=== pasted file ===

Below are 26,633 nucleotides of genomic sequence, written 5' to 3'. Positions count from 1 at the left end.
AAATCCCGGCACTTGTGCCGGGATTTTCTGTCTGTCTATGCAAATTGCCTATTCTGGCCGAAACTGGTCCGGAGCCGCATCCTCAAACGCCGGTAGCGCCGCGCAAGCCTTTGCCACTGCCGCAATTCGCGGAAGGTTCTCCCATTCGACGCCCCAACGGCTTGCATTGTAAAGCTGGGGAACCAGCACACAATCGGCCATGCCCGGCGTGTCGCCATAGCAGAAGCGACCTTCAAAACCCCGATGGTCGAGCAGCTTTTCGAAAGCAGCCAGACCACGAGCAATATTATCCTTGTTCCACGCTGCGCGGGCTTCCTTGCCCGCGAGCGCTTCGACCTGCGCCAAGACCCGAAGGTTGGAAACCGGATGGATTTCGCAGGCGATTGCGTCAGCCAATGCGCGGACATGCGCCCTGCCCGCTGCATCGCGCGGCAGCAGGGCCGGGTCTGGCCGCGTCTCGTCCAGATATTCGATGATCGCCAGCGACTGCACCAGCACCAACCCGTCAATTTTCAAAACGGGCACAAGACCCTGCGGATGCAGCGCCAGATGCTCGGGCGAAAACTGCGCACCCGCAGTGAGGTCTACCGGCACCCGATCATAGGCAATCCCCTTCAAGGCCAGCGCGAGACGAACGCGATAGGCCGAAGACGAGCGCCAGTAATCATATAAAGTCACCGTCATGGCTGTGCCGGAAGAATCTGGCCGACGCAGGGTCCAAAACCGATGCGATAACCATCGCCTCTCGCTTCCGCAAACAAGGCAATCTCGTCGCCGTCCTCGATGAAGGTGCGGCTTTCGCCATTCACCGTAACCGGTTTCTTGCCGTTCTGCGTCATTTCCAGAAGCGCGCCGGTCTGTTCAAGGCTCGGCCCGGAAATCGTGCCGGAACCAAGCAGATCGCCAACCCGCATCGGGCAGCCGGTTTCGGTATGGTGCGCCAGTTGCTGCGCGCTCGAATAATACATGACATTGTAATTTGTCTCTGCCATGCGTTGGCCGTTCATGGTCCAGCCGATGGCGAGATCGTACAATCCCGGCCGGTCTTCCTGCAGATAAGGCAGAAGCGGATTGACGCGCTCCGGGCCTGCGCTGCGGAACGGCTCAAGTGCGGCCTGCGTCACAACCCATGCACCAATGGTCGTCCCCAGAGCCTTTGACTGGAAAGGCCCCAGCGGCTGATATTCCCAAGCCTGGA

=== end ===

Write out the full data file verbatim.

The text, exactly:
Below are 26,633 nucleotides of genomic sequence, written 5' to 3'. Positions count from 1 at the left end.
AAATCCCGGCACTTGTGCCGGGATTTTCTGTCTGTCTATGCAAATTGCCTATTCTGGCCGAAACTGGTCCGGAGCCGCATCCTCAAACGCCGGTAGCGCCGCGCAAGCCTTTGCCACTGCCGCAATTCGCGGAAGGTTCTCCCATTCGACGCCCCAACGGCTTGCATTGTAAAGCTGGGGAACCAGCACACAATCGGCCATGCCCGGCGTGTCGCCATAGCAGAAGCGACCTTCAAAACCCCGATGGTCGAGCAGCTTTTCGAAAGCAGCCAGACCACGAGCAATATTATCCTTGTTCCACGCTGCGCGGGCTTCCTTGCCCGCGAGCGCTTCGACCTGCGCCAAGACCCGAAGGTTGGAAACCGGATGGATTTCGCAGGCGATTGCGTCAGCCAATGCGCGGACATGCGCCCTGCCCGCTGCATCGCGCGGCAGCAGGGCCGGGTCTGGCCGCGTCTCGTCCAGATATTCGATGATCGCCAGCGACTGCACCAGCACCAACCCGTCAATTTTCAAAACGGGCACAAGACCCTGCGGATGCAGCGCCAGATGCTCGGGCGAAAACTGCGCACCCGCAGTGAGGTCTACCGGCACCCGATCATAGGCAATCCCCTTCAAGGCCAGCGCGAGACGAACGCGATAGGCCGAAGACGAGCGCCAGTAATCATATAAAGTCACCGTCATGGCTGTGCCGGAAGAATCTGGCCGACGCAGGGTCCAAAACCGATGCGATAACCATCGCCTCTCGCTTCCGCAAACAAGGCAATCTCGTCGCCGTCCTCGATGAAGGTGCGGCTTTCGCCATTCACCGTAACCGGTTTCTTGCCGTTCTGCGTCATTTCCAGAAGCGCGCCGGTCTGTTCAAGGCTCGGCCCGGAAATCGTGCCGGAACCAAGCAGATCGCCAACCCGCATCGGGCAGCCGGTTTCGGTATGGTGCGCCAGTTGCTGCGCGCTCGAATAATACATGACATTGTAATTTGTCTCTGCCATGCGTTGGCCGTTCATGGTCCAGCCGATGGCGAGATCGTACAATCCCGGCCGGTCTTCCTGCAGATAAGGCAGAAGCGGATTGACGCGCTCCGGGCCTGCGCTGCGGAACGGCTCAAGTGCGGCCTGCGTCACAACCCATGCACCAATGGTCGTCCCCAGAGCCTTTGACTGGAAAGGCCCCAGCGGCTGATATTCCCAAGCCTGGA